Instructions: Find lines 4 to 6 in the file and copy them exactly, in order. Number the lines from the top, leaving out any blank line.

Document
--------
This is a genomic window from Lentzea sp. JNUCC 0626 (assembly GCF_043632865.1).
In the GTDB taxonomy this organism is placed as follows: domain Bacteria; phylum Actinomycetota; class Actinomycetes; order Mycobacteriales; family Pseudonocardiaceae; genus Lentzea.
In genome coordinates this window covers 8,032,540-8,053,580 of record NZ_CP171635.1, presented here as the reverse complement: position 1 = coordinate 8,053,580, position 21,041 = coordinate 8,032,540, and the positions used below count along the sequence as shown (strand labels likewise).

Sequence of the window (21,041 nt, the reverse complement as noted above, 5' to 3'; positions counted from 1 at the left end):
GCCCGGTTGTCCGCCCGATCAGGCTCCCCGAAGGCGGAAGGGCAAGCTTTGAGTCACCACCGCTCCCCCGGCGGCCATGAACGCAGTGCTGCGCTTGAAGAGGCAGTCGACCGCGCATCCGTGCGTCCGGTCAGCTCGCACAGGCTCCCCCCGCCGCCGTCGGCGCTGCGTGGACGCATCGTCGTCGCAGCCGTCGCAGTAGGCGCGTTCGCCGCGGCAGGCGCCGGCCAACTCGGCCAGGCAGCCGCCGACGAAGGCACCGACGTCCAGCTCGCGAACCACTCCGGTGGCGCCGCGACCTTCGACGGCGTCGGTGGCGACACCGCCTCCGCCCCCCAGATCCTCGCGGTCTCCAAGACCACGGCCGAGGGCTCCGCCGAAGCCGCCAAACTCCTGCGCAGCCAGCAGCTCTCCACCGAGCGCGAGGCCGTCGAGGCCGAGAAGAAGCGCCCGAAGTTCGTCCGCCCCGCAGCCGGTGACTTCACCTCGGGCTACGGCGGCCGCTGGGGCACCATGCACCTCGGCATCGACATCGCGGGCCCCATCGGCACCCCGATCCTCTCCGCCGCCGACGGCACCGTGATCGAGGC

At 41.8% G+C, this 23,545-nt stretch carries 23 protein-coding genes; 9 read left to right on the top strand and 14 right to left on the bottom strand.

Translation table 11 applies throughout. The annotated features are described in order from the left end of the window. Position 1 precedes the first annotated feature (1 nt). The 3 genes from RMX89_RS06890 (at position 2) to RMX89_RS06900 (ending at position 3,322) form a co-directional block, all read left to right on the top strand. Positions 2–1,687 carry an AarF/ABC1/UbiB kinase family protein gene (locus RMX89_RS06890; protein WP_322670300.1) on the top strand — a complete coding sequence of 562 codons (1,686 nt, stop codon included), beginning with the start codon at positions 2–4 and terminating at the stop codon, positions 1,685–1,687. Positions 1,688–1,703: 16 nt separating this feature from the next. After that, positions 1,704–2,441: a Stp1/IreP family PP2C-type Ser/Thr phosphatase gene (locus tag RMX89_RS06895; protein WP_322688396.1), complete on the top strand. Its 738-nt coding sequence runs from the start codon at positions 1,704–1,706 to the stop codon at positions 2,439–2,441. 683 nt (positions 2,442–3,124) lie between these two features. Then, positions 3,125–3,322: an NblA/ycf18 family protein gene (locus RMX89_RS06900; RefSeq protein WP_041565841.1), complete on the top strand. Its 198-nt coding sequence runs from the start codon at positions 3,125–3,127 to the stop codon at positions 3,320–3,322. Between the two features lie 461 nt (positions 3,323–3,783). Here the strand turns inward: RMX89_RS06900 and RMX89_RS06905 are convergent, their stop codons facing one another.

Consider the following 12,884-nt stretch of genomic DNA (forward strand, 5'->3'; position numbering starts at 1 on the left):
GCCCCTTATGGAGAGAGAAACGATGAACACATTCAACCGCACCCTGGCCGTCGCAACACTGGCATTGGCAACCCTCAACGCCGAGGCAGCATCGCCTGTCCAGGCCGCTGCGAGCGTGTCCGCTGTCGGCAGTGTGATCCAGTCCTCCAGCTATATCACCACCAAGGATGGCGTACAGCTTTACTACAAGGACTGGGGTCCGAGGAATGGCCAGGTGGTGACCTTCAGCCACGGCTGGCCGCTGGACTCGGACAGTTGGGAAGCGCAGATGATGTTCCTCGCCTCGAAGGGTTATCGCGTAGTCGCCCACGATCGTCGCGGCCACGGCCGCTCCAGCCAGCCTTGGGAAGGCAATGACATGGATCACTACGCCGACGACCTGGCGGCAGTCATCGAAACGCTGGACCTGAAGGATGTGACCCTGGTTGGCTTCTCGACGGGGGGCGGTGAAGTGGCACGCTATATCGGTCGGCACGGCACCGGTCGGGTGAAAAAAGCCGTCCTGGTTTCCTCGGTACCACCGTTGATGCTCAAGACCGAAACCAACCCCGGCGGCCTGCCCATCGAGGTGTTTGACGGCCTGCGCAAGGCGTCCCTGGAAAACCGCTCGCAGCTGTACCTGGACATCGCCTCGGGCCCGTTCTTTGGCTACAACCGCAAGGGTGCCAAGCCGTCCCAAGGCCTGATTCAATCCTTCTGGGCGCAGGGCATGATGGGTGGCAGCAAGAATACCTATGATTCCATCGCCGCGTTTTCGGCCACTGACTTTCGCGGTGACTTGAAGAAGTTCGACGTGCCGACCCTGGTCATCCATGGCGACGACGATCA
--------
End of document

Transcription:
Sequence of the window (21,041 nt, the reverse complement as noted above, 5' to 3'; positions counted from 1 at the left end):
GCCCGGTTGTCCGCCCGATCAGGCTCCCCGAAGGCGGAAGGGCAAGCTTTGAGTCACCACCGCTCCCCCGGCGGCCATGAACGCAGTGCTGCGCTTGAAGAGGCAGTCGACCGCGCATCCGTGCGTCCGGTCAGCTCGCACAGGCTCCCCCCGCCGCCGTCGGCGCTGCGTGGACGCATCGTCGTCGCAGCCGTCGCAGTAGGCGCGTTCGCCGCGGCAGGCGCCGGCCAACTCGGCCAGGCAGCCGCCGACGAAGGCACCGACGTCCAGCTCGCGAACCACTCCGGTGGCGCCGCGACCTTCGACGGCGTCGGTGGCGACACCGCCTCCGCCCCCCAGATCCTCGCGGTCTCCAAGACCACGGCCGAGGGCTCCGCCGAAGCCGCCAAACTCCTGCGCAGCCAGCAGCTCTCCACCGAGCGCGAGGCCGTCGAGGCCGAGAAGAAGCGCCCGAAGTTCGTCCGCCCCGCAGCCGGTGACTTCACCTCGGGCTACGGCGGCCGCTGGGGCACCATGCACCTCGGCATCGACATCGCGGGCCCCATCGGCACCCCGATCCTCTCCGCCGCCGACGGCACCGTGATCGAGGC

At 41.8% G+C, this 23,545-nt stretch carries 23 protein-coding genes; 9 read left to right on the top strand and 14 right to left on the bottom strand.